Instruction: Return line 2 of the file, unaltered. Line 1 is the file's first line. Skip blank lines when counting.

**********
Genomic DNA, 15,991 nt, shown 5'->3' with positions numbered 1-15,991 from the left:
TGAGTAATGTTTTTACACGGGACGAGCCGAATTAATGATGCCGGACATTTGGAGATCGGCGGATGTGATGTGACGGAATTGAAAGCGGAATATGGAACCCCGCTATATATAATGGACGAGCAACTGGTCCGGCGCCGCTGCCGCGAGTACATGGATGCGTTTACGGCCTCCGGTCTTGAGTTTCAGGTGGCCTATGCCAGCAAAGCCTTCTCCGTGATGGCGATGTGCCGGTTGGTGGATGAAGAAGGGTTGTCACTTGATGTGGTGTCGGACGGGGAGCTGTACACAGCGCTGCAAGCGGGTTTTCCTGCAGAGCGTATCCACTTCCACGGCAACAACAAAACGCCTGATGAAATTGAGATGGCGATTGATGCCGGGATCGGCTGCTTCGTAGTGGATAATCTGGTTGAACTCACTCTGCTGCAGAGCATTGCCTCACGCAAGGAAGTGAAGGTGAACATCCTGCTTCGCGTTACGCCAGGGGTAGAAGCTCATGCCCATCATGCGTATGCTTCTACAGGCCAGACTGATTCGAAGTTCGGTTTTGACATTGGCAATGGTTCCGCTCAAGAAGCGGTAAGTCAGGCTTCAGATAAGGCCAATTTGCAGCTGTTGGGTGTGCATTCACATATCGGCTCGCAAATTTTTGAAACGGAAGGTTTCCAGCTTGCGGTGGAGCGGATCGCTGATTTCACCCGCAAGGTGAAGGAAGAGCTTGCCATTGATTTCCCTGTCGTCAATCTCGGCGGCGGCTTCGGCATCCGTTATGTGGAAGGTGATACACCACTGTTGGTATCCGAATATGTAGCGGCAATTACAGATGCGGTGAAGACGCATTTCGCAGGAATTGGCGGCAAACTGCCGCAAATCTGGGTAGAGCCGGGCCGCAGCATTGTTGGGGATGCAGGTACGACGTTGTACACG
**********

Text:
TGAGTAATGTTTTTACACGGGACGAGCCGAATTAATGATGCCGGACATTTGGAGATCGGCGGATGTGATGTGACGGAATTGAAAGCGGAATATGGAACCCCGCTATATATAATGGACGAGCAACTGGTCCGGCGCCGCTGCCGCGAGTACATGGATGCGTTTACGGCCTCCGGTCTTGAGTTTCAGGTGGCCTATGCCAGCAAAGCCTTCTCCGTGATGGCGATGTGCCGGTTGGTGGATGAAGAAGGGTTGTCACTTGATGTGGTGTCGGACGGGGAGCTGTACACAGCGCTGCAAGCGGGTTTTCCTGCAGAGCGTATCCACTTCCACGGCAACAACAAAACGCCTGATGAAATTGAGATGGCGATTGATGCCGGGATCGGCTGCTTCGTAGTGGATAATCTGGTTGAACTCACTCTGCTGCAGAGCATTGCCTCACGCAAGGAAGTGAAGGTGAACATCCTGCTTCGCGTTACGCCAGGGGTAGAAGCTCATGCCCATCATGCGTATGCTTCTACAGGCCAGACTGATTCGAAGTTCGGTTTTGACATTGGCAATGGTTCCGCTCAAGAAGCGGTAAGTCAGGCTTCAGATAAGGCCAATTTGCAGCTGTTGGGTGTGCATTCACATATCGGCTCGCAAATTTTTGAAACGGAAGGTTTCCAGCTTGCGGTGGAGCGGATCGCTGATTTCACCCGCAAGGTGAAGGAAGAGCTTGCCATTGATTTCCCTGTCGTCAATCTCGGCGGCGGCTTCGGCATCCGTTATGTGGAAGGTGATACACCACTGTTGGTATCCGAATATGTAGCGGCAATTACAGATGCGGTGAAGACGCATTTCGCAGGAATTGGCGGCAAACTGCCGCAAATCTGGGTAGAGCCGGGCCGCAGCATTGTTGGGGATGCAGGTACGACGTTGTACACG